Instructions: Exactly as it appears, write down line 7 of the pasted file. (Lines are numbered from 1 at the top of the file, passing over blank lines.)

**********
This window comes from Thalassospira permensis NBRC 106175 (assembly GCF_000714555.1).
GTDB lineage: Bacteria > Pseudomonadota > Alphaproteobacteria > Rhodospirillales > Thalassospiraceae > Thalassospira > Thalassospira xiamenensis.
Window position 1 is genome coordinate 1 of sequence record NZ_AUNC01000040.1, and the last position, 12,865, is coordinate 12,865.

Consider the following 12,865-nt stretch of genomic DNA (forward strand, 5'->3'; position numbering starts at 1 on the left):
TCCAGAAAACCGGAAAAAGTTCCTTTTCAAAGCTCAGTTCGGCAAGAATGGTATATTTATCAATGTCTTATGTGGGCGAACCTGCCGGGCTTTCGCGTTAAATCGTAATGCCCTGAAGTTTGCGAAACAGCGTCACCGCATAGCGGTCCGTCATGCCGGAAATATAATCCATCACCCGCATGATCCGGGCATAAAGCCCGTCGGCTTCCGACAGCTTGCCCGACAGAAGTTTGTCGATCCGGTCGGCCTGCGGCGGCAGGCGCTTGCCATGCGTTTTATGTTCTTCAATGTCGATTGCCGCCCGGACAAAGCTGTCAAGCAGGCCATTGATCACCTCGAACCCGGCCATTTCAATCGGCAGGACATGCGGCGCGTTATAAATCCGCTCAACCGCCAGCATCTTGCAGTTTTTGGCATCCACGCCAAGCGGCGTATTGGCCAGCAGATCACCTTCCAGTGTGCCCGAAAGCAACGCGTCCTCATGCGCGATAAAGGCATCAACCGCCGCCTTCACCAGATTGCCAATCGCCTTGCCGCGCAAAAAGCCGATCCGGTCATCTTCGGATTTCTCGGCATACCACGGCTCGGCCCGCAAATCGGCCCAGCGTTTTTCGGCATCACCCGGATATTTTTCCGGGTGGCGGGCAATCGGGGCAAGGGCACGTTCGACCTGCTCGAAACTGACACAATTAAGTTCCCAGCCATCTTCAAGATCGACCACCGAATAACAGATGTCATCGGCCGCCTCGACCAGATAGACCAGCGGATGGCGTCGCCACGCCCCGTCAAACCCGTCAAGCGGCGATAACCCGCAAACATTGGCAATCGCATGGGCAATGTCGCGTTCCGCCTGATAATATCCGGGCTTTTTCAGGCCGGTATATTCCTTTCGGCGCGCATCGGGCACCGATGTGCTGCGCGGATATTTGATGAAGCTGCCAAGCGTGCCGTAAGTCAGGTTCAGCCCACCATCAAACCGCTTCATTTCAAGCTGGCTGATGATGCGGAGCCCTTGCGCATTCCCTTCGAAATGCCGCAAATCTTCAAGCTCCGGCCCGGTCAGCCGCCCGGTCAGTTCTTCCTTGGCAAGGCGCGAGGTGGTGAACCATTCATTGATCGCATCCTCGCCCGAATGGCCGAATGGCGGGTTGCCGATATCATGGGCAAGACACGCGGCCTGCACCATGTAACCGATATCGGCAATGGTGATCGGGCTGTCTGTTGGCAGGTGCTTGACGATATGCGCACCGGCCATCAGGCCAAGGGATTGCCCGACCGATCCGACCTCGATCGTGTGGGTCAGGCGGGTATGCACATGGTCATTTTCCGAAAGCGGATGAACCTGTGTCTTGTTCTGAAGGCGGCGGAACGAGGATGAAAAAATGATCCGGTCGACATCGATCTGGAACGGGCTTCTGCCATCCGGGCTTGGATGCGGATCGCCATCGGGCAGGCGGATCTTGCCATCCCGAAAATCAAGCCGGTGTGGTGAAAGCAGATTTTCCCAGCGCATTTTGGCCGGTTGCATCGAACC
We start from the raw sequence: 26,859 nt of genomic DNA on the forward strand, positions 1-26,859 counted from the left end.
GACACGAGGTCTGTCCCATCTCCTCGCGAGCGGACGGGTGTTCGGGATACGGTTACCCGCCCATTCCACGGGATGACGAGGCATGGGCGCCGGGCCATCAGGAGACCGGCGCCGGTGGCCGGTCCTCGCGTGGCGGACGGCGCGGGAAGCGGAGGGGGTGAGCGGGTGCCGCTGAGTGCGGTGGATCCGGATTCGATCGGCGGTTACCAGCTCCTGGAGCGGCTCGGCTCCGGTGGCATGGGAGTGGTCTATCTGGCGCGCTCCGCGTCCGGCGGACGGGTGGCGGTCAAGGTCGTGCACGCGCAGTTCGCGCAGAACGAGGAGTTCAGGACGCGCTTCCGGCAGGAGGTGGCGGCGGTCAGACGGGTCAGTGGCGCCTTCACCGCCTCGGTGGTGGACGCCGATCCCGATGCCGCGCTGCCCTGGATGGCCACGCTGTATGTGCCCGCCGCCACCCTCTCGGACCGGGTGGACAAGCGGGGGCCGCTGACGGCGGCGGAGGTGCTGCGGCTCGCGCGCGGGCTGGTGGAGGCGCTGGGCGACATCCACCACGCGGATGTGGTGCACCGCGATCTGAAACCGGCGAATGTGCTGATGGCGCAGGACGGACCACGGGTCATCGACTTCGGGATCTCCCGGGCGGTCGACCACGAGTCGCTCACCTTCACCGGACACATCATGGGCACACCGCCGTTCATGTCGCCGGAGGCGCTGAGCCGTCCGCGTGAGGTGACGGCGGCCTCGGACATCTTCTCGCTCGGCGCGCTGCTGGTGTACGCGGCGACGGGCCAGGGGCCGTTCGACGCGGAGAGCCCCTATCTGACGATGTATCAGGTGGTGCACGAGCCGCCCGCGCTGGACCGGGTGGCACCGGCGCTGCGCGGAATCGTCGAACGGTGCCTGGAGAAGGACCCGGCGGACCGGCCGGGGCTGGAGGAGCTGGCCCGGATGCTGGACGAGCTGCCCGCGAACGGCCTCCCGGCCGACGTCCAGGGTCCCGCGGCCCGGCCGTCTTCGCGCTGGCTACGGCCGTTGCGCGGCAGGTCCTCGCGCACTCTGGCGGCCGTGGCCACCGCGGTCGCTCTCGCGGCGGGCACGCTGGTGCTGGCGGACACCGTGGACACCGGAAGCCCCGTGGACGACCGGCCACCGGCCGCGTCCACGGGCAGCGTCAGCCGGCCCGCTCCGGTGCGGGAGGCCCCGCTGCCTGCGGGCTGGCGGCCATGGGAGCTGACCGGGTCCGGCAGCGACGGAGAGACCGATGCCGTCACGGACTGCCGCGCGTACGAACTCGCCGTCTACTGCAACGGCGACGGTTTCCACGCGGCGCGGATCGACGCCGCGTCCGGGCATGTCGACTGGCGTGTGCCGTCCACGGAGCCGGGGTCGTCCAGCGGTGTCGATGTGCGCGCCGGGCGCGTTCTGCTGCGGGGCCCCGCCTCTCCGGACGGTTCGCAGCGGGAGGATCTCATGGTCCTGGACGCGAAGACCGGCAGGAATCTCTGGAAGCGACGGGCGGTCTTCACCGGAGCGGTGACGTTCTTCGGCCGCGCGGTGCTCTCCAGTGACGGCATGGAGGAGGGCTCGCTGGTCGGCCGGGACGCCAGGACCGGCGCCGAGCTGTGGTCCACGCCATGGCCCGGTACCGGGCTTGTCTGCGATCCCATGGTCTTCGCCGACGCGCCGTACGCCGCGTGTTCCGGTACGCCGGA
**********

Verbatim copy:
GACACGAGGTCTGTCCCATCTCCTCGCGAGCGGACGGGTGTTCGGGATACGGTTACCCGCCCATTCCACGGGATGACGAGGCATGGGCGCCGGGCCATCAGGAGACCGGCGCCGGTGGCCGGTCCTCGCGTGGCGGACGGCGCGGGAAGCGGAGGGGGTGAGCGGGTGCCGCTGAGTGCGGTGGATCCGGATTCGATCGGCGGTTACCAGCTCCTGGAGCGGCTCGGCTCCGGTGGCATGGGAGTGGTCTATCTGGCGCGCTCCGCGTCCGGCGGACGGGTGGCGGTCAAGGTCGTGCACGCGCAGTTCGCGCAGAACGAGGAGTTCAGGACGCGCTTCCGGCAGGAGGTGGCGGCGGTCAGACGGGTCAGTGGCGCCTTCACCGCCTCGGTGGTGGACGCCGATCCCGATGCCGCGCTGCCCTGGATGGCCACGCTGTATGTGCCCGCCGCCACCCTCTCGGACCGGGTGGACAAGCGGGGGCCGCTGACGGCGGCGGAGGTGCTGCGGCTCGCGCGCGGGCTGGTGGAGGCGCTGGGCGACATCCACCACGCGGATGTGGTGCACCGCGATCTGAAACCGGCGAATGTGCTGATGGCGCAGGACGGACCACGGGTCATCGACTTCGGGATCTCCCGGGCGGTCGACCACGAGTCGCTCACCTTCACCGGACACATCATGGGCACACCGCCGTTCATGTCGCCGGAGGCGCTGAGCCGTCCGCGTGAGGTGACGGCGGCCTCGGACATCTTCTCGCTCGGCGCGCTGCTGGTGTACGCGGCGACGGGCCAGGGGCCGTTCGACGCGGAGAGCCCCTATCTGACGATGTATCAGGTGGTGCACGAGCCGCCCGCGCTGGACCGGGTGGCACCGGCGCTGCGCGGAATCGTCGAACGGTGCCTGGAGAAGGACCCGGCGGACCGGCCGGGGCTGGAGGAGCTGGCCCGGATGCTGGACGAGCTGCCCGCGAACGGCCTCCCGGCCGACGTCCAGGGTCCCGCGGCCCGGCCGTCTTCGCGCTGGCTACGGCCGTTGCGCGGCAGGTCCTCGCGCACTCTGGCGGCCGTGGCCACCGCGGTCGCTCTCGCGGCGGGCACGCTGGTGCTGGCGGACACCGTGGACACCGGAAGCCCCGTGGACGACCGGCCACCGGCCGCGTCCACGGGCAGCGTCAGCCGGCCCGCTCCGGTGCGGGAGGCCCCGCTGCCTGCGGGCTGGCGGCCATGGGAGCTGACCGGGTCCGGCAGCGACGGAGAGACCGATGCCGTCACGGACTGCCGCGCGTACGAACTCGCCGTCTACTGCAACGGCGACGGTTTCCACGCGGCGCGGATCGACGCCGCGTCCGGGCATGTCGACTGGCGTGTGCCGTCCACGGAGCCGGGGTCGTCCAGCGGTGTCGATGTGCGCGCCGGGCGCGTTCTGCTGCGGGGCCCCGCCTCTCCGGACGGTTCGCAGCGGGAGGATCTCATGGTCCTGGACGCGAAGACCGGCAGGAATCTCTGGAAGCGACGGGCGGTCTTCACCGGAGCGGTGACGTTCTTCGGCCGCGCGGTGCTCTCCAGTGACGGCATGGAGGAGGGCTCGCTGGTCGGCCGGGACGCCAGGACCGGCGCCGAGCTGTGGTCCACGCCATGGCCCGGTACCGGGCTTGTCTGCGATCCCATGGTCTTCGCCGACGCGCCGTACGCCGCGTGTTCCGGTACGCCGGA